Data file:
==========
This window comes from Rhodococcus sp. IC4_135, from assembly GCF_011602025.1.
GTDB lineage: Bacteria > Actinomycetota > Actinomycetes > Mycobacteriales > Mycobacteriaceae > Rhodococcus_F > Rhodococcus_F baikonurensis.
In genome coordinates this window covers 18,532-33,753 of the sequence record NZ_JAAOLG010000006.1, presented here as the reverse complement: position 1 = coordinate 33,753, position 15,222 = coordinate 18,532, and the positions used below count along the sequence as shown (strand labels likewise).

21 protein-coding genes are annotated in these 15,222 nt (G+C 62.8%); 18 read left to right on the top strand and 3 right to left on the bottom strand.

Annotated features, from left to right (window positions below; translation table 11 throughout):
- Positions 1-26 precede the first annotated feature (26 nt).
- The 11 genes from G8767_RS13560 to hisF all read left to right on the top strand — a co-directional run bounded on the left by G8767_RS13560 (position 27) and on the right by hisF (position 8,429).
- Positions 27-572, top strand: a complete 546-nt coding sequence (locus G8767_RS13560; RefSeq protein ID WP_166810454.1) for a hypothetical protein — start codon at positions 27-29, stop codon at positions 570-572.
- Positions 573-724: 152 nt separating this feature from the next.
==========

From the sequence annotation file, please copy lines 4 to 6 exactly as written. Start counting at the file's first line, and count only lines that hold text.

21 protein-coding genes are annotated in these 15,222 nt (G+C 62.8%); 18 read left to right on the top strand and 3 right to left on the bottom strand.

Annotated features, from left to right (window positions below; translation table 11 throughout):
- Positions 1-26 precede the first annotated feature (26 nt).